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Cellphones Software The Almighty Buck Transportation

San Francisco Bans Parking Spot Auctioning App 404

Posted by Soulskill
from the no-tech-for-you dept.
A couple months ago, we discussed a new phone app being used in San Francisco to auction off parking spaces to the highest bidder. The city has now ordered the app makers to cease and desist, and threatened motorists with a $300 fine for each transaction. City Attorney Dennis Herrera said, Technology has given rise to many laudable innovations in how we live and work -- and Monkey Parking is not one of them. It's illegal, it puts drivers on the hook for $300 fines, and it creates a predatory private market for public parking spaces that San Franciscans will not tolerate. Worst of all, it encourages drivers to use their mobile devices unsafely — to engage in online bidding wars while driving. People are free to rent out their own private driveways and garage spaces should they choose to do so. But we will not abide businesses that hold hostage on-street public parking spots for their own private profit.
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San Francisco Bans Parking Spot Auctioning App

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  • Communism (Score:4, Funny)

    by Anonymous Coward on Tuesday June 24, 2014 @01:36PM (#47307659)

    Banning this is communism!
    This is the free market at work.

    • Re: (Score:3, Funny)

      Parking spots are the means of production?
      I don't think so.

    • Re: (Score:3, Insightful)

      by dunkindave (1801608)

      Banning this is communism! This is the free market at work.

      Standard Oil crushing their competition by offering gas at below cost was "free market". Microsoft refusing to license Windows to a vendor unless they not offer other operating systems was "free market". Stock traders creating derivatives that collapsed the housing market was "free market". Slave traders were "free market". The term "free market" can be interpreted as meaning allowing a person to do any business deal without interference from the government, whether morally right or not. The purpose of

      • by mattack2 (1165421)

        The slave trade obviously violates the rights of the slaves. I think most people ignore the mortgage *recipients* who fraudulently signed mortgages they weren't qualified for (stated too high of an income, etc.) and were unable to pay, thus being unable to pay the mortgage. (I think the companies that made the fraudulent mortgages, and sold the derivatives while betting against them were wrong too.)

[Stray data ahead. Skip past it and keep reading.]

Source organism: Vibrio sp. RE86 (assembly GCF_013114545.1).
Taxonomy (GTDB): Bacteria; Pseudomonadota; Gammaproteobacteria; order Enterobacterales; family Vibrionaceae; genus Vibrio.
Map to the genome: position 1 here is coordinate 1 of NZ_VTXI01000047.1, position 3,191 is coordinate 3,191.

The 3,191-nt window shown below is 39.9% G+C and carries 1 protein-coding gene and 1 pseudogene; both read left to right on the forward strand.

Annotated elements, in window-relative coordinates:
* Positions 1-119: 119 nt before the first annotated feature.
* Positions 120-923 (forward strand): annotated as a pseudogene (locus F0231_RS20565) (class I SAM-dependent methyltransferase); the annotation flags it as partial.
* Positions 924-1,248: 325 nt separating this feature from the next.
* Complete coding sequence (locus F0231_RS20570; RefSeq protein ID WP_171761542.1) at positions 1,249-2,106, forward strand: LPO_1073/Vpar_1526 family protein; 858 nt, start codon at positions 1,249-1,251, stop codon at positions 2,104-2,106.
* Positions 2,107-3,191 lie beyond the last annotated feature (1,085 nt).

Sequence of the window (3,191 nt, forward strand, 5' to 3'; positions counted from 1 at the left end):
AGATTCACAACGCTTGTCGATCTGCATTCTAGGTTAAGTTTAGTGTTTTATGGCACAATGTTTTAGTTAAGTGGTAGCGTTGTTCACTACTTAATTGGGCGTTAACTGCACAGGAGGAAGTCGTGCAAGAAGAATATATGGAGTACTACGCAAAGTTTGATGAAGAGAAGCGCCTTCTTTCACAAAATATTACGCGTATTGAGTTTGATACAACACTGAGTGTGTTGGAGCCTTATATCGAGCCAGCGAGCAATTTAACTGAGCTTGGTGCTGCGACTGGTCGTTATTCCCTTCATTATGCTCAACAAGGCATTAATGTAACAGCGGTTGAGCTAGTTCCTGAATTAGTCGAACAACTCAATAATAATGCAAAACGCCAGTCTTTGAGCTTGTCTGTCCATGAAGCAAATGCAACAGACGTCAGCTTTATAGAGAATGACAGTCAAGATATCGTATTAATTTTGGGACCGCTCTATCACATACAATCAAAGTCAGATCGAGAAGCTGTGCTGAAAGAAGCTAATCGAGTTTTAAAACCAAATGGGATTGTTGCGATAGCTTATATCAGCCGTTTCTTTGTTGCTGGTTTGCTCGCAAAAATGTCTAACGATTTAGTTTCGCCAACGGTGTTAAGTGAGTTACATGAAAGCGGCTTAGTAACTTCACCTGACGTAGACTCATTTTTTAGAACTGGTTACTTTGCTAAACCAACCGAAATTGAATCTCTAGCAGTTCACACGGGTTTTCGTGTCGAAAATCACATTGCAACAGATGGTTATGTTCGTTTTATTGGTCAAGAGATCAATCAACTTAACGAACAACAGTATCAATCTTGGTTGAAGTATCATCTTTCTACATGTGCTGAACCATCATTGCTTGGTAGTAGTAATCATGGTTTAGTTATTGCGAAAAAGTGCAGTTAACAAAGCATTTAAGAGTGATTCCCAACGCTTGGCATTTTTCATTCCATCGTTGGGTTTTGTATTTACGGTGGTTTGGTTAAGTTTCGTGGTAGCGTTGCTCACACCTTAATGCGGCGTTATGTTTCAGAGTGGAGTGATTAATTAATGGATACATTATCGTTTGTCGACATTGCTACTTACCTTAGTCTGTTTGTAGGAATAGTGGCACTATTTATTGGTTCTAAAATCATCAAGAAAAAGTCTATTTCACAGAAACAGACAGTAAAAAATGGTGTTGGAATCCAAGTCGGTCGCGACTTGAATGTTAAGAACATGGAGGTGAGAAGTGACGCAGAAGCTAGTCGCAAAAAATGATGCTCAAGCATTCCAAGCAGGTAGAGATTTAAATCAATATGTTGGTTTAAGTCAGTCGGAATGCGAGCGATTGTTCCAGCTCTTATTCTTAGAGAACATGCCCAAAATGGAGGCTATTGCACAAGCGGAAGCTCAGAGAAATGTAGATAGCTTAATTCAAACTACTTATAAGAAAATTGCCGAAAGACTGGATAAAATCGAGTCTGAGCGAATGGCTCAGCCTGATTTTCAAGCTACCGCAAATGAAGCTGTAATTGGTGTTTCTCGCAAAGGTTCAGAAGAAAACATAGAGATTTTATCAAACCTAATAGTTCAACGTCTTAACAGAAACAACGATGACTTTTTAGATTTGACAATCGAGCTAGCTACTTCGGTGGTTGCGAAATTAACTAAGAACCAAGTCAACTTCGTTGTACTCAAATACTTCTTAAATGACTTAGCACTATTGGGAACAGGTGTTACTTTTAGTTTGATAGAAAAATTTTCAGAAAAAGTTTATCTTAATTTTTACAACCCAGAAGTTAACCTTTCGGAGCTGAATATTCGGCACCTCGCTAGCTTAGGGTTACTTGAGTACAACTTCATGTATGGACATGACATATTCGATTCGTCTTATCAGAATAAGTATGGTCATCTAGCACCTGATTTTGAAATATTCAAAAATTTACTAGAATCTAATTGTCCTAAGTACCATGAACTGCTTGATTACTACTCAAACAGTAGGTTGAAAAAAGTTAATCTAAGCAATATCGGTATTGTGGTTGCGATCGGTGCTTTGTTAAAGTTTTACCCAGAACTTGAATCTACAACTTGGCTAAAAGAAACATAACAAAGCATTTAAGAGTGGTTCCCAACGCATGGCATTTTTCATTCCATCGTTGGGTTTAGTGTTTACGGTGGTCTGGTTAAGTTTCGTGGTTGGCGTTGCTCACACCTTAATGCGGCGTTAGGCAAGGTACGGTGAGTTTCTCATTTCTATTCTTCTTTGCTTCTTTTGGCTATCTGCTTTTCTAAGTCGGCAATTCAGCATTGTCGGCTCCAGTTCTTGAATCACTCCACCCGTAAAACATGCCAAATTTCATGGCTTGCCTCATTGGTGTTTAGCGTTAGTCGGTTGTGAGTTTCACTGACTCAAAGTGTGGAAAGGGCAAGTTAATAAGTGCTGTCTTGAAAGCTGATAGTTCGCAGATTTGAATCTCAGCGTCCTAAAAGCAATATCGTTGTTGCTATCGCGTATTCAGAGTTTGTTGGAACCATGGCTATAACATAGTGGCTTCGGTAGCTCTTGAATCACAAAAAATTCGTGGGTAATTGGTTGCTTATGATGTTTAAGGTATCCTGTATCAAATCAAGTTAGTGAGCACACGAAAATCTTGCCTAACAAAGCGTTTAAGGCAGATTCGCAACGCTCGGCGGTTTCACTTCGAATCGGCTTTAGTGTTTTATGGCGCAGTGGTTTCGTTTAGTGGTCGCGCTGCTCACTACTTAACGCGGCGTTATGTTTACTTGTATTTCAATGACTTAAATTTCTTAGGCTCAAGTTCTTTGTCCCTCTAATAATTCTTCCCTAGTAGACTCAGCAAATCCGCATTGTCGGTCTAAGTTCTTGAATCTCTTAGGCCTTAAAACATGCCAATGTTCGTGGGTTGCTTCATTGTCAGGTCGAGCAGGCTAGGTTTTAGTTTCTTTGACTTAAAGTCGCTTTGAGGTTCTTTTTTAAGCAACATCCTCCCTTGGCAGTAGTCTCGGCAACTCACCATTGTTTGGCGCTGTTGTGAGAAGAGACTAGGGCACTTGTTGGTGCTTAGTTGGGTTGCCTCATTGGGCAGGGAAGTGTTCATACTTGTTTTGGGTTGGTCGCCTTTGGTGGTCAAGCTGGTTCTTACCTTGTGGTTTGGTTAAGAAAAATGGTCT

The other two examples, however.. even if I don't personally agree with them, why shouldn't they be allowed?

      • by Ichijo (607641)

        it delays the person's departure thereby reducing effective parking availability.

        Yes, but it also eliminates the parking shortage for as long as that parking space is on the market. Remember, a shortage [wikipedia.org] is when you can't buy something at any price, so when you put a price on a parking space when all other spaces are filled, you've temporarily eliminated the shortage of parking spaces.

        [Using] phones while driving which in San Francisco is a crime...

        No it isn't [sfgate.com].

  • by Anonymous Coward on Tuesday June 24, 2014 @01:38PM (#47307695)

    It's based on holding public space hostage.

  • Specific practices like driver using phone while driving, or curb parking time limits can certainly be regulated. But not the basic fact of people exchanging money for information. Dislike it all you want, but people have freedom to do as they want.

    • by bluefoxlucid (723572) on Tuesday June 24, 2014 @01:42PM (#47307737) Journal

      It occurs to me that knowing where a parking space is available would reduce time spent driving around, itself reducing pollution, excess expenditure on additional fuel, the clogging of streets, and other issues associated with tons of traffic driving in circles throughout the city.

      These people are providing the city the great and valuable service of a functional smart parking grid operating when parking congestion is high.

      • These people are providing the city the great and valuable service of a functional smart parking grid operating when parking congestion is high.

        And all they need to accomplish this great service is sell rights to property they don't own. I wonder how much cell reception in your neighborhood would improve if I sold verizon the rights to demolish your house and put a cell tower in it's place?

        • I got a tetanus vaccination last week so that my constant work in the garden won't lead to my unpleasant not-quite-death. And all I needed was a poke in the arm, which was extremely unpleasant, but oh well.

          Here are your options:

          Default: drive around for hours on clogged streets, not able to get anywhere. Get close to your destination, spend 20 minutes circling the surrounding 3 blocks twice, determine this isn't getting you anywhere. Spend 10 more minutes getting further out. Park, walk for 20 mor